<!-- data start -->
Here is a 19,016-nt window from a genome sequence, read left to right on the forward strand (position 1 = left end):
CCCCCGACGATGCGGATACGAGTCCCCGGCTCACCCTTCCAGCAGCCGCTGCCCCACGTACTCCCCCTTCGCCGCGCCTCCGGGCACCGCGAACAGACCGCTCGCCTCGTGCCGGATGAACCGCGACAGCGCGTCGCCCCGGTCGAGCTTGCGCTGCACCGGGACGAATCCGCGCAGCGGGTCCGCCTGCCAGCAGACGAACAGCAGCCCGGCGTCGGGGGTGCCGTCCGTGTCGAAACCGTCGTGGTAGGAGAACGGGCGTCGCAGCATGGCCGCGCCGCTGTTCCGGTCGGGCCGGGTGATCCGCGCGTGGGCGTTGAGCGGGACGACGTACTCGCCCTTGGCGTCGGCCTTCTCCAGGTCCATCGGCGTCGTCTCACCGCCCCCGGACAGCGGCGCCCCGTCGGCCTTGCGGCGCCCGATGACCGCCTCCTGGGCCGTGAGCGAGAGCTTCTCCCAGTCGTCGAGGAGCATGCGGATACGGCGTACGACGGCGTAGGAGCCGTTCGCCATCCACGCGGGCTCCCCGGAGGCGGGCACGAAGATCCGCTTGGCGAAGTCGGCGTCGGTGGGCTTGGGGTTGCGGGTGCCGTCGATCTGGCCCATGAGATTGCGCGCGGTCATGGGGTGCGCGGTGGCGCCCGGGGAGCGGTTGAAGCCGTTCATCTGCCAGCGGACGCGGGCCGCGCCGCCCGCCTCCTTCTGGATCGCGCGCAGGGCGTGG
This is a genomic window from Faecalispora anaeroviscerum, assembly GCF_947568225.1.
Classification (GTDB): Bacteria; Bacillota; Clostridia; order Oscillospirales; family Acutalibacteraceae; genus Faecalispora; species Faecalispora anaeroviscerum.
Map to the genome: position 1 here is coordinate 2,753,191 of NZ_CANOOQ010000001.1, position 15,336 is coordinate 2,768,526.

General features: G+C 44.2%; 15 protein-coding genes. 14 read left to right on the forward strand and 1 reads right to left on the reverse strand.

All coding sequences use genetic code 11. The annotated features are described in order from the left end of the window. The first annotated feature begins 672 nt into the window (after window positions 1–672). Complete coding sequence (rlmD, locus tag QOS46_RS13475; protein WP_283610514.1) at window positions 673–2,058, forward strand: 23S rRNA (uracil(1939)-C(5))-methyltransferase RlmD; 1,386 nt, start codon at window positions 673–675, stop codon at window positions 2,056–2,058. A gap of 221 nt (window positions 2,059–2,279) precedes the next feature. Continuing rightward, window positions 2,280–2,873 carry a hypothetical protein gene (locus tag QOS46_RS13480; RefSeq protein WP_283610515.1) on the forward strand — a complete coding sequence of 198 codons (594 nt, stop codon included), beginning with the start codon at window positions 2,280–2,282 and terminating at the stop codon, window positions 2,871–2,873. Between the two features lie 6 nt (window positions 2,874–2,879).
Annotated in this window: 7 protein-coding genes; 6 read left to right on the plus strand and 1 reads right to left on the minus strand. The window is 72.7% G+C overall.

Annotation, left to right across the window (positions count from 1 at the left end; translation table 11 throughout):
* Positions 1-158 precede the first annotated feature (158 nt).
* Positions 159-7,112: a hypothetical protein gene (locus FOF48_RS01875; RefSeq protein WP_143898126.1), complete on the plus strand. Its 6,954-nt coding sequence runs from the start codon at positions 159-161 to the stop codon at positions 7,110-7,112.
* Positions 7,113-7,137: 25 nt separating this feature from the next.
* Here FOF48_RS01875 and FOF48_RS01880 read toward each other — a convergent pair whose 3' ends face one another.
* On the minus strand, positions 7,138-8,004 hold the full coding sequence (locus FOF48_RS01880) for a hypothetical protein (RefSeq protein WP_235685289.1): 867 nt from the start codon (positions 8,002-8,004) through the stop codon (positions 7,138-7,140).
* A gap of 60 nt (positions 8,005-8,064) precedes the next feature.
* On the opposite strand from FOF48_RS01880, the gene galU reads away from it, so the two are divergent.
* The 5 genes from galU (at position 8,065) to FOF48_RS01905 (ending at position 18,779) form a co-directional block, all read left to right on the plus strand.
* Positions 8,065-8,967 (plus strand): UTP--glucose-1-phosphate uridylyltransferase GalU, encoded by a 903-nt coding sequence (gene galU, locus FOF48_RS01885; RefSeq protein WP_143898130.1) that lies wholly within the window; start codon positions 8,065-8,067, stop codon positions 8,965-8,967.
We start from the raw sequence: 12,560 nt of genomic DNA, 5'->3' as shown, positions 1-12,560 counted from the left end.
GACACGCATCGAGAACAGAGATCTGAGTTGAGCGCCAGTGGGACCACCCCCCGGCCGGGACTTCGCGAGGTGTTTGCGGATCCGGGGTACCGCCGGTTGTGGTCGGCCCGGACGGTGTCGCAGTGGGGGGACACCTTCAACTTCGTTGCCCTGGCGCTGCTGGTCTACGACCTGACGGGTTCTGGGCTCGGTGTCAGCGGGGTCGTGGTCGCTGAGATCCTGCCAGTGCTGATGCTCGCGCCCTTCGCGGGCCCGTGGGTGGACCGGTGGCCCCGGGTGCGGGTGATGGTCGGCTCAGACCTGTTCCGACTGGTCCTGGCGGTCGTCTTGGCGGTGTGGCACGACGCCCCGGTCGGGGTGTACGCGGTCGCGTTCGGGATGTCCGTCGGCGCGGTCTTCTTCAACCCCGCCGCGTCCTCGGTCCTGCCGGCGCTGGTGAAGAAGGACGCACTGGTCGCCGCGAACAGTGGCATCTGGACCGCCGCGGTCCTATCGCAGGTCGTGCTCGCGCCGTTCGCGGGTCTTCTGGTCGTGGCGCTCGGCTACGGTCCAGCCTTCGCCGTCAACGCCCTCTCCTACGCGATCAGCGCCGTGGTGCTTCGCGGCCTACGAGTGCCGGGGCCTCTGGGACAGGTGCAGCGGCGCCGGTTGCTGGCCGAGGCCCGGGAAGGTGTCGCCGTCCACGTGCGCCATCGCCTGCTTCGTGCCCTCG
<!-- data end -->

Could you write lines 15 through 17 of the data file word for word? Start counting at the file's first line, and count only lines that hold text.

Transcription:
* A gap of 60 nt (positions 8,005-8,064) precedes the next feature.
* On the opposite strand from FOF48_RS01880, the gene galU reads away from it, so the two are divergent.
* The 5 genes from galU (at position 8,065) to FOF48_RS01905 (ending at position 18,779) form a co-directional block, all read left to right on the plus strand.